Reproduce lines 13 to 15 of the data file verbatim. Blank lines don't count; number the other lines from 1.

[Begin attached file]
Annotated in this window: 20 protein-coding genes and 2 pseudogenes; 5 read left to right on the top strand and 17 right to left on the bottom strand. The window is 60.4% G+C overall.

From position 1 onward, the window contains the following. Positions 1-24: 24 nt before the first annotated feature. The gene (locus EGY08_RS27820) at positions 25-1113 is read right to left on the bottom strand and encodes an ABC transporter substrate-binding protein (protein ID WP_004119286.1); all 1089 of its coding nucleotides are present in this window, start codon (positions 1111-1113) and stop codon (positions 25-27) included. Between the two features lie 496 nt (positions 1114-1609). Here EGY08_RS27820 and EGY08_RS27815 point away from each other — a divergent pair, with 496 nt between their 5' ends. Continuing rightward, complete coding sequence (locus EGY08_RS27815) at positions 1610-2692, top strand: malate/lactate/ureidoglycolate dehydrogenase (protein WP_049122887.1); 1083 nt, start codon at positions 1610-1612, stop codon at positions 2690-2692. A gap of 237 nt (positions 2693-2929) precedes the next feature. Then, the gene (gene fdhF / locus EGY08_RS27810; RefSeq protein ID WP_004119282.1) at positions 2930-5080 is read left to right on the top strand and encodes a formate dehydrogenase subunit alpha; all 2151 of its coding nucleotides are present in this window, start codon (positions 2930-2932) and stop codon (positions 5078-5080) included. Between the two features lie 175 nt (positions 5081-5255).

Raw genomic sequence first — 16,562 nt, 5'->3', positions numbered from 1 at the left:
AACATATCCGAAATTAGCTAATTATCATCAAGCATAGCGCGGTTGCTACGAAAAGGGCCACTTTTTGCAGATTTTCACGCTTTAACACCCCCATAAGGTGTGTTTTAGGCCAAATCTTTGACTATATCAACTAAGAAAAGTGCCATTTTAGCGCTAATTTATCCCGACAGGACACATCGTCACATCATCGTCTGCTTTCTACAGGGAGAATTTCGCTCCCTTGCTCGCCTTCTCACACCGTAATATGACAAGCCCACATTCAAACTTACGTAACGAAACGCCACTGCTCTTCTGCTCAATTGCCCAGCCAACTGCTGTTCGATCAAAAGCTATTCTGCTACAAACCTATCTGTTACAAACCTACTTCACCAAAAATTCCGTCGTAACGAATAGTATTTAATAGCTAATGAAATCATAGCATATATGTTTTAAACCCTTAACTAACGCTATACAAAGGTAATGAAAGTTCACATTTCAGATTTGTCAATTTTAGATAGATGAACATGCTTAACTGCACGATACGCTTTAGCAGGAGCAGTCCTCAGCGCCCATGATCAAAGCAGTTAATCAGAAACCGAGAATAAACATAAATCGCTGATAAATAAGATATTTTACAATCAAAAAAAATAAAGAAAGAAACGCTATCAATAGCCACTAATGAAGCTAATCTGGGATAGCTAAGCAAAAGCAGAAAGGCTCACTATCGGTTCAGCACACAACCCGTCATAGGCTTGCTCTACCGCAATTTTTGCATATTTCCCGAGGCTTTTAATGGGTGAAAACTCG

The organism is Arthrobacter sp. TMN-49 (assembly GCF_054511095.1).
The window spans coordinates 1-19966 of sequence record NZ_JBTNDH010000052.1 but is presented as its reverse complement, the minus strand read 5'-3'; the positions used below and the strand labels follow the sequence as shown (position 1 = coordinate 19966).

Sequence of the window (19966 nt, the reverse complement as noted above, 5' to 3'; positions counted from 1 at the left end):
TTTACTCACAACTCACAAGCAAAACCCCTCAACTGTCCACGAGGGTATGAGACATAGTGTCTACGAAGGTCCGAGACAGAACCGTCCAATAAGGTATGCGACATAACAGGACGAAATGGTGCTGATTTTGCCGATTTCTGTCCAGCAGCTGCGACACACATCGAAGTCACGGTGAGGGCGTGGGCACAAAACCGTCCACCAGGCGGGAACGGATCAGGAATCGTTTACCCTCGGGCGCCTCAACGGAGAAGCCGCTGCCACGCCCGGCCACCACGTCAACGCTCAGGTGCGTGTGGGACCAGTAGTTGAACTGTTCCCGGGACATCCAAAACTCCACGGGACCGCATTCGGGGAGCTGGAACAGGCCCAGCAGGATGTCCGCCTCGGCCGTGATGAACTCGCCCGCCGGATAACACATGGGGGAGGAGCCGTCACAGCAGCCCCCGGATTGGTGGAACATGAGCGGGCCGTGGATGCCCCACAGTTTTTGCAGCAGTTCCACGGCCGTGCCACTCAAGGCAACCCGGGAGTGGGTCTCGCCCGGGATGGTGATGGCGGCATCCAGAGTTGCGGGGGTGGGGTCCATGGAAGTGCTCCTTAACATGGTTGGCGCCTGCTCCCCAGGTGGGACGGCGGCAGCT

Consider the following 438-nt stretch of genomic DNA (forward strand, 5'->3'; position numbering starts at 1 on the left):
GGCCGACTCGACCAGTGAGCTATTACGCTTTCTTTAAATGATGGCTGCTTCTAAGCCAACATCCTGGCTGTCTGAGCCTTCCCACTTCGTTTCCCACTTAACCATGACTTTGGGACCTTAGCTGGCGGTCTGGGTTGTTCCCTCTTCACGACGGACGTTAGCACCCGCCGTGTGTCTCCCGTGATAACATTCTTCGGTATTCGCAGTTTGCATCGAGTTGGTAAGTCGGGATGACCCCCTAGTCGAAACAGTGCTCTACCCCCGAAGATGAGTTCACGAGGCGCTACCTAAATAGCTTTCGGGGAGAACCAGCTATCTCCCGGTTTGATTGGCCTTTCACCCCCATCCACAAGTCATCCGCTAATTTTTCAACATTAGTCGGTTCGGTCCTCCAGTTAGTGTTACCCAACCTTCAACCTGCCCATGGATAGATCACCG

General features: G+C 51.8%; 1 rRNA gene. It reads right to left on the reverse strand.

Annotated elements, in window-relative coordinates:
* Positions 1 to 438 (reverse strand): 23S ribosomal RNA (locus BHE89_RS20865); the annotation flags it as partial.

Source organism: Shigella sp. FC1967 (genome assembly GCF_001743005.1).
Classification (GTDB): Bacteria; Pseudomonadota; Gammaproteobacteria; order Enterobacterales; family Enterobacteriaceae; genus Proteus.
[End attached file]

* Positions 1 to 438 (reverse strand): 23S ribosomal RNA (locus BHE89_RS20865); the annotation flags it as partial.

Source organism: Shigella sp. FC1967 (genome assembly GCF_001743005.1).
Classification (GTDB): Bacteria; Pseudomonadota; Gammaproteobacteria; order Enterobacterales; family Enterobacteriaceae; genus Proteus.